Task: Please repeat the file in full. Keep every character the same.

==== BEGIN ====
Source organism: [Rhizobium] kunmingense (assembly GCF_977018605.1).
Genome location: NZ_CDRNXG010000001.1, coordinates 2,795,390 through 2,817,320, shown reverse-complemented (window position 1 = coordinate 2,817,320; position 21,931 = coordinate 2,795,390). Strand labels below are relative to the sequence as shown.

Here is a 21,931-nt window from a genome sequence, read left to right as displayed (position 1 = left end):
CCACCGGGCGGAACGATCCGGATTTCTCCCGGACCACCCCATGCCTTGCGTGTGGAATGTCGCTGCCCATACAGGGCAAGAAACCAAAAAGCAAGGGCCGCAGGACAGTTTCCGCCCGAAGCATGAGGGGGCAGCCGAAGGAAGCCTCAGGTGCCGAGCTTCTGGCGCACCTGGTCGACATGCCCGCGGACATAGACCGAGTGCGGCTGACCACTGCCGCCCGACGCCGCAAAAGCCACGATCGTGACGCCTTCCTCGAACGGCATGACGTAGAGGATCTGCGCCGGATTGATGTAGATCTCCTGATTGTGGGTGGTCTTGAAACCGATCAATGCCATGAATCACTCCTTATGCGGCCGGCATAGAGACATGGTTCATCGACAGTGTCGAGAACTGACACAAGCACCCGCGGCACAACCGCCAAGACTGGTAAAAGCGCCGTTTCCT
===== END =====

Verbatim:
Source organism: [Rhizobium] kunmingense (assembly GCF_977018605.1).
Genome location: NZ_CDRNXG010000001.1, coordinates 2,795,390 through 2,817,320, shown reverse-complemented (window position 1 = coordinate 2,817,320; position 21,931 = coordinate 2,795,390). Strand labels below are relative to the sequence as shown.

Here is a 21,931-nt window from a genome sequence, read left to right as displayed (position 1 = left end):
CCACCGGGCGGAACGATCCGGATTTCTCCCGGACCACCCCATGCCTTGCGTGTGGAATGTCGCTGCCCATACAGGGCAAGAAACCAAAAAGCAAGGGCCGCAGGACAGTTTCCGCCCGAAGCATGAGGGGGCAGCCGAAGGAAGCCTCAGGTGCCGAGCTTCTGGCGCACCTGGTCGACATGCCCGCGGACATAGACCGAGTGCGGCTGACCACTGCCGCCCGACGCCGCAAAAGCCACGATCGTGACGCCTTCCTCGAACGGCATGACGTAGAGGATCTGCGCCGGATTGATGTAGATCTCCTGATTGTGGGTGGTCTTGAAACCGATCAATGCCATGAATCACTCCTTATGCGGCCGGCATAGAGACATGGTTCATCGACAGTGTCGAGAACTGACACAAGCACCCGCGGCACAACCGCCAAGACTGGTAAAAGCGCCGTTTCCT